The personal web: Connecting information for better search and recommendation


personal web animation

In the digital era, almost everyone struggles with the mountains of information they have. Every activity in our lives seemingly generates more information: emails, files, receipts, photos—the list goes on. We have trails of digital information from each of our work projects, vacations, hobbies, and kids’ schools, including websites, files, and calendar appointments, not to mention contacts—the people we work, play, and live with in each of these spaces. We spend a significant amount of time figuring out when to share something with them, when to ask them for something, and where to find information they might have already sent us. Don’t you wish there were a way to automatically and effortlessly organize everything? To have search as simple as people’s associative memory—the minute you start looking at one item all of the related information you need is magically at your fingertips?

This is just the problem we set out to solve with University of Michigan PhD student Tara Safavi, our Microsoft product partners and research colleagues, and Safavi’s PhD adviser.

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To make the challenge more amenable to algorithmic analysis, we view all the information people interact with as a personal web of entities surrounding them. Just like the information on the World Wide Web, these entities—contacts, projects, files, emails, and other digital information—can be thought of as nodes in a graph connected through how they interact by edges. For example, a project may have different project members, a file may have different authors or readers, and an email has senders and recipients. In addition to proposing a graph-based approach to personal information, we also introduce novel computationally efficient techniques for updating how information propagates through a graph as the graph evolves with new edges, nodes, and information. Safavi will be presenting the paper on this work, “Toward Activity Discovery in the Personal Web,” at the 13th ACM International Conference on Web Search and Data Mining.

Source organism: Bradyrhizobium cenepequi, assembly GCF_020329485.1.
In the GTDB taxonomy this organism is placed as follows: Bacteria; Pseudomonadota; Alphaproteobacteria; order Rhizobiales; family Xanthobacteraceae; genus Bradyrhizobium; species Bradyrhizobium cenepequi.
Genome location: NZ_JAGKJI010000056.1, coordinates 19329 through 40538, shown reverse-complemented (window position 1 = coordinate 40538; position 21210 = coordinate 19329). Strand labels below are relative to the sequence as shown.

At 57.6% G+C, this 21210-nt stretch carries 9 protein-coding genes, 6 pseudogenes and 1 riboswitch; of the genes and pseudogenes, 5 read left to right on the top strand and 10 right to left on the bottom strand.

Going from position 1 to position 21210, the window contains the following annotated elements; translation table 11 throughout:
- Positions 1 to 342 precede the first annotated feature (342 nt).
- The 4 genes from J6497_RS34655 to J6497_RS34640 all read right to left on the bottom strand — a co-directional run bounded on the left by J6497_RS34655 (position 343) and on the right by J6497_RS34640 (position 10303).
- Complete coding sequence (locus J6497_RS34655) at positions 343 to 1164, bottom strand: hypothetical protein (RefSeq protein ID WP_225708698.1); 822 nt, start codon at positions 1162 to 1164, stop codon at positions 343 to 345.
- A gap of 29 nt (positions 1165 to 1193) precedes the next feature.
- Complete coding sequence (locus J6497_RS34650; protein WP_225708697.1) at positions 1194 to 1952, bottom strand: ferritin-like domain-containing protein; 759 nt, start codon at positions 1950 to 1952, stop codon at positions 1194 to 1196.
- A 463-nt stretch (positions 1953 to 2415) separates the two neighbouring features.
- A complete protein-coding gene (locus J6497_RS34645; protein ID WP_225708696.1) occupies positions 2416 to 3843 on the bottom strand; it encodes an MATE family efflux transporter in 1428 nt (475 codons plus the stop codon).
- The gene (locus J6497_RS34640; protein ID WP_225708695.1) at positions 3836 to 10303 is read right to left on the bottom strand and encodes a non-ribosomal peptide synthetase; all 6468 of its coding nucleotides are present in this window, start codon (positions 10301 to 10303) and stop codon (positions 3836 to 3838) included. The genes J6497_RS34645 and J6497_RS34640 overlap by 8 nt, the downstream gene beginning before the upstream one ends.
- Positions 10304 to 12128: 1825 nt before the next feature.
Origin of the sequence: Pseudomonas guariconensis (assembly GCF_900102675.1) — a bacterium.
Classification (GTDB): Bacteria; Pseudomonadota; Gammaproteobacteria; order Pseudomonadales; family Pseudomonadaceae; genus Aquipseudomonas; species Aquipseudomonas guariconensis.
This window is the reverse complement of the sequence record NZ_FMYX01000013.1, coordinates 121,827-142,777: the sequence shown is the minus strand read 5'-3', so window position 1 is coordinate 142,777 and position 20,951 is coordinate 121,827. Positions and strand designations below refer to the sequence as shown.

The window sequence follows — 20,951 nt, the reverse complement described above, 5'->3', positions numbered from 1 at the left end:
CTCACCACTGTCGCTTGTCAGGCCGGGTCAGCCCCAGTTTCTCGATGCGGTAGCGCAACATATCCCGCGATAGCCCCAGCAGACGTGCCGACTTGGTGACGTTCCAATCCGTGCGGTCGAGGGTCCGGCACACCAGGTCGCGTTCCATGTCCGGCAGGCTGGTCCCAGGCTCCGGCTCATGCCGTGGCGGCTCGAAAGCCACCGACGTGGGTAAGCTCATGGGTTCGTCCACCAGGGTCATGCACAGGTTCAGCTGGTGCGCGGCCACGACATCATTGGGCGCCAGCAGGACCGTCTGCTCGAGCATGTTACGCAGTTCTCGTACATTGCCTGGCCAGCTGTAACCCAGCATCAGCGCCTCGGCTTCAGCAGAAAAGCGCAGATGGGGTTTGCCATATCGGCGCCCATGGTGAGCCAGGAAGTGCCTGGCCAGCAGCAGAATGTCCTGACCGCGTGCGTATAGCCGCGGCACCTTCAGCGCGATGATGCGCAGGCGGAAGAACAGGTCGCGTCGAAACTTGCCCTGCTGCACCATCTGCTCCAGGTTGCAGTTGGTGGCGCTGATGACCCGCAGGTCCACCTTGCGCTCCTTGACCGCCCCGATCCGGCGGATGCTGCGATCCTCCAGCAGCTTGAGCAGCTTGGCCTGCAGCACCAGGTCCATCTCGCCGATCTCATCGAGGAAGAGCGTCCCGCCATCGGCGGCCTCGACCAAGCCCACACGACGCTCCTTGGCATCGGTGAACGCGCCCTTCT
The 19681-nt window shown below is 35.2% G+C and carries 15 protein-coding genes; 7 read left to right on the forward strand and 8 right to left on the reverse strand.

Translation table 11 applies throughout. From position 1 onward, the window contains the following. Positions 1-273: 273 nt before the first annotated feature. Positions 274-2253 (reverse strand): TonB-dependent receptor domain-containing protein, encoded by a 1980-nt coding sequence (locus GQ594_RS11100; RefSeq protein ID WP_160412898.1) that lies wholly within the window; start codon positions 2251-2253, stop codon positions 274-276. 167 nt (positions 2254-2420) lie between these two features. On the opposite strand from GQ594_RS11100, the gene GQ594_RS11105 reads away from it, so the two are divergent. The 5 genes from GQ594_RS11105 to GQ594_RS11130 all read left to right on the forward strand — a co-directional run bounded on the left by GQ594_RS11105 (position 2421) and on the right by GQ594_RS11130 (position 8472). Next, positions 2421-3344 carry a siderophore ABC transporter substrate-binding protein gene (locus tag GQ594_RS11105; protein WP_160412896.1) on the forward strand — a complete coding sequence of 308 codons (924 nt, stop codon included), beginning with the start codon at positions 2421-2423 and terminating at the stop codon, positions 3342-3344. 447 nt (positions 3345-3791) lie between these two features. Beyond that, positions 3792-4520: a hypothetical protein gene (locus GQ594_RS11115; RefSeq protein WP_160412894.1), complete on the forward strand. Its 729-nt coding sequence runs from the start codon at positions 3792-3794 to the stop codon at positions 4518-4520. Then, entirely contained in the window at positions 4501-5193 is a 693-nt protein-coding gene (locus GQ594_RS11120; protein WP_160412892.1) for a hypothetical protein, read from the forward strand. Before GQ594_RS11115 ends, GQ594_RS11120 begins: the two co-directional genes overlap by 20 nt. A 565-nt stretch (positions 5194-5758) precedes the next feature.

The case for graph connections and how to make them

While we envision this graph-based approach as a solution for organizing all aspects of one’s life, in our study, we applied it to people’s personal web at work—the emails, documents, and contacts individuals access in their professional lives. You might be wondering why graph connections are needed at all when many digital entities have content. Looking at people, or contacts, provides one clear reason. By simply viewing personal information entities as a graph and looking at the number of connections each type has, it’s clear that contacts are the hubs of personal webs.


Looking at the distribution of a random inbox from the Avocado email dataset where the number of entities are on the vertical axis and the given number of connections, or node degrees, are on the horizontal axis, you can see there are far more emails than files, but both emails and files have relatively few connections—typically only a couple and almost all less than 10. In contrast, people are really the entities that connect our whole personal web. While this may vary across personal webs, this is expected to be a common trend.

While emails and files have content, contacts have little to no content descriptions. A graph-based approach allows us to link information through all of the connections, providing a much richer basis for identifying when two items in our personal webs with little content in common are highly related and possibly needed in conjunction for the same task.

The key challenge becomes automatically computing relatedness between any two entities in this graph. A simple approach would be to compute their similarity based on attributes of the entities. These attributes can come from metadata. They can also come from content within the entity, such as from the text of a file, the body of an email, or a person’s shared profile using a basic bag-of-words approach or sophisticated techniques like latent semantic analysis. This gives rise to an initial attribute vector representation, which we refer to as the entity’s self-representation. However, this self-representation doesn’t consider the underlying graph structure and what we know about how entities are related. We would like to estimate each entity’s full representation in a way that satisfies two competing ideals: